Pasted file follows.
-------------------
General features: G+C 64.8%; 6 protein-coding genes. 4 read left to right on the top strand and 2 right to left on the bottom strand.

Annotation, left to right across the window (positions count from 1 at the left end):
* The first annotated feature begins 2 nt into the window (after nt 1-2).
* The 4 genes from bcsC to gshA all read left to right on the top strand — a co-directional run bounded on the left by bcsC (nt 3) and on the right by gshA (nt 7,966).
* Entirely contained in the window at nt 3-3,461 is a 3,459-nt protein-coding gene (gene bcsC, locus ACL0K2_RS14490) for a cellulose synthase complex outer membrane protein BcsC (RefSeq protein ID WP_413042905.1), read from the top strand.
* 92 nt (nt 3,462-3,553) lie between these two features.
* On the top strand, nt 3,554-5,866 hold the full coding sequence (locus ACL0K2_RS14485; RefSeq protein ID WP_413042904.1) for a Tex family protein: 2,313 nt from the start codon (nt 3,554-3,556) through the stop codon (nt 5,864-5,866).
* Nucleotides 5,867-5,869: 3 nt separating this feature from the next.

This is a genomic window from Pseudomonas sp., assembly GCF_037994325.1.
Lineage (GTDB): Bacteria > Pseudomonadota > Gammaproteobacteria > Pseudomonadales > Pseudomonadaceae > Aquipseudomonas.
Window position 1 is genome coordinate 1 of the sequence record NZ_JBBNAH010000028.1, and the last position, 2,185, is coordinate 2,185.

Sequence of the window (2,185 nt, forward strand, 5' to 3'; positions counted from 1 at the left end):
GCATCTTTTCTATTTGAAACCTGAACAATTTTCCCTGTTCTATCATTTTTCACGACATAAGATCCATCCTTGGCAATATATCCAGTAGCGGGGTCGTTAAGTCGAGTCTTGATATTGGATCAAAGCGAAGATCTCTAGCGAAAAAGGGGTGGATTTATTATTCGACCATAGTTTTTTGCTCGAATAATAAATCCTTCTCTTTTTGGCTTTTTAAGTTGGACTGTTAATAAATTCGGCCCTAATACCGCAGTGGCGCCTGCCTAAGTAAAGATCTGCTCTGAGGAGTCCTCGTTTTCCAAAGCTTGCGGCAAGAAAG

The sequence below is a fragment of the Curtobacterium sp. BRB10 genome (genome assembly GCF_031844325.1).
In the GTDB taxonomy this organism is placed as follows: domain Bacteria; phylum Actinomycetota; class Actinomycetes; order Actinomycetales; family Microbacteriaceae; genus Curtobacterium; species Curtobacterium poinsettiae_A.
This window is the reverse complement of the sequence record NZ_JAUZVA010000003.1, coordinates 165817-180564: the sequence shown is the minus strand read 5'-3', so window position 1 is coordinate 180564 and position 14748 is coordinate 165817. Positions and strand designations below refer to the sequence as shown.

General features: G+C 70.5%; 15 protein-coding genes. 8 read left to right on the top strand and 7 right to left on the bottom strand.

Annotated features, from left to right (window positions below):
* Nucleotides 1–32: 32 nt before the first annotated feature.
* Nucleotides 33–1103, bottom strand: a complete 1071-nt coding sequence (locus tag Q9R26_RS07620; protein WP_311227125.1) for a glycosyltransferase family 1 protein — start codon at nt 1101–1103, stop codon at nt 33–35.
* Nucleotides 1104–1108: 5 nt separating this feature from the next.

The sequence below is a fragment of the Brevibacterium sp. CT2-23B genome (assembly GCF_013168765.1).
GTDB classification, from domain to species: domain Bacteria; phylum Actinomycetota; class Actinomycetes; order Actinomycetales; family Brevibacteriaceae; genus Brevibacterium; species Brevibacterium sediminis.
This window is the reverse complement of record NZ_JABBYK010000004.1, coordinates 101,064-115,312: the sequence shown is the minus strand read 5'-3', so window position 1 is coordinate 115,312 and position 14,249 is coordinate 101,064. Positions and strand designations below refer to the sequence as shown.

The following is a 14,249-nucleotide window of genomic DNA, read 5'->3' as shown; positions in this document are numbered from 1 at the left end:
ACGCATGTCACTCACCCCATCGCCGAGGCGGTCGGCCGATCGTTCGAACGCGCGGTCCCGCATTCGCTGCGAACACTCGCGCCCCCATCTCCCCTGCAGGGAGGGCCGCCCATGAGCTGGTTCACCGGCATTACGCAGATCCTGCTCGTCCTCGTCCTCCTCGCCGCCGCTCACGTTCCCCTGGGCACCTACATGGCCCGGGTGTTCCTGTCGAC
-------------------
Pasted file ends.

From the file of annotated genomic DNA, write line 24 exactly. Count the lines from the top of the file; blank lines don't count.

This window is the reverse complement of record NZ_JABBYK010000004.1, coordinates 101,064-115,312: the sequence shown is the minus strand read 5'-3', so window position 1 is coordinate 115,312 and position 14,249 is coordinate 101,064. Positions and strand designations below refer to the sequence as shown.